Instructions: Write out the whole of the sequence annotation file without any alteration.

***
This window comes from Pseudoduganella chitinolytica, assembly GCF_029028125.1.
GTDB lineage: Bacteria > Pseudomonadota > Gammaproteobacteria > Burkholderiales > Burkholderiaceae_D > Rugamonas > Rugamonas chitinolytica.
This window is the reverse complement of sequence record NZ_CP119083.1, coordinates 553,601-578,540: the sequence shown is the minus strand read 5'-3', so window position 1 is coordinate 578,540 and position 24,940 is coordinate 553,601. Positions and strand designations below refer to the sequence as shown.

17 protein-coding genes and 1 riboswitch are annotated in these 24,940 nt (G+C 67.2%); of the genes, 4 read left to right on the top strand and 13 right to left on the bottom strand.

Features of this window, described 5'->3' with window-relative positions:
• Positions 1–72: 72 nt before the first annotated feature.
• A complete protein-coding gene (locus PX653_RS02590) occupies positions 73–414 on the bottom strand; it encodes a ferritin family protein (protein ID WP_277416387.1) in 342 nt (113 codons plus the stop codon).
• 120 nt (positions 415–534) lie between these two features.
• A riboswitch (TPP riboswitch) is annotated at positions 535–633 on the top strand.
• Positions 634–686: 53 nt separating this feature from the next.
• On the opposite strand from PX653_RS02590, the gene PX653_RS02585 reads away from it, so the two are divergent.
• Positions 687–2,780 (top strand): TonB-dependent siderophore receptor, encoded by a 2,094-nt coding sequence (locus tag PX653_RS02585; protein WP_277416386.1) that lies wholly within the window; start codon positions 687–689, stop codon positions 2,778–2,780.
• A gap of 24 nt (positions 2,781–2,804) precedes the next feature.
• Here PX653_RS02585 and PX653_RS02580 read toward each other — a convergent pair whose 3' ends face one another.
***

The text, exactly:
This window comes from Pseudoduganella chitinolytica, assembly GCF_029028125.1.
GTDB lineage: Bacteria > Pseudomonadota > Gammaproteobacteria > Burkholderiales > Burkholderiaceae_D > Rugamonas > Rugamonas chitinolytica.
This window is the reverse complement of sequence record NZ_CP119083.1, coordinates 553,601-578,540: the sequence shown is the minus strand read 5'-3', so window position 1 is coordinate 578,540 and position 24,940 is coordinate 553,601. Positions and strand designations below refer to the sequence as shown.

17 protein-coding genes and 1 riboswitch are annotated in these 24,940 nt (G+C 67.2%); of the genes, 4 read left to right on the top strand and 13 right to left on the bottom strand.

Features of this window, described 5'->3' with window-relative positions:
• Positions 1–72: 72 nt before the first annotated feature.
• A complete protein-coding gene (locus PX653_RS02590) occupies positions 73–414 on the bottom strand; it encodes a ferritin family protein (protein ID WP_277416387.1) in 342 nt (113 codons plus the stop codon).
• 120 nt (positions 415–534) lie between these two features.
• A riboswitch (TPP riboswitch) is annotated at positions 535–633 on the top strand.
• Positions 634–686: 53 nt separating this feature from the next.
• On the opposite strand from PX653_RS02590, the gene PX653_RS02585 reads away from it, so the two are divergent.
• Positions 687–2,780 (top strand): TonB-dependent siderophore receptor, encoded by a 2,094-nt coding sequence (locus tag PX653_RS02585; protein WP_277416386.1) that lies wholly within the window; start codon positions 687–689, stop codon positions 2,778–2,780.
• A gap of 24 nt (positions 2,781–2,804) precedes the next feature.
• Here PX653_RS02585 and PX653_RS02580 read toward each other — a convergent pair whose 3' ends face one another.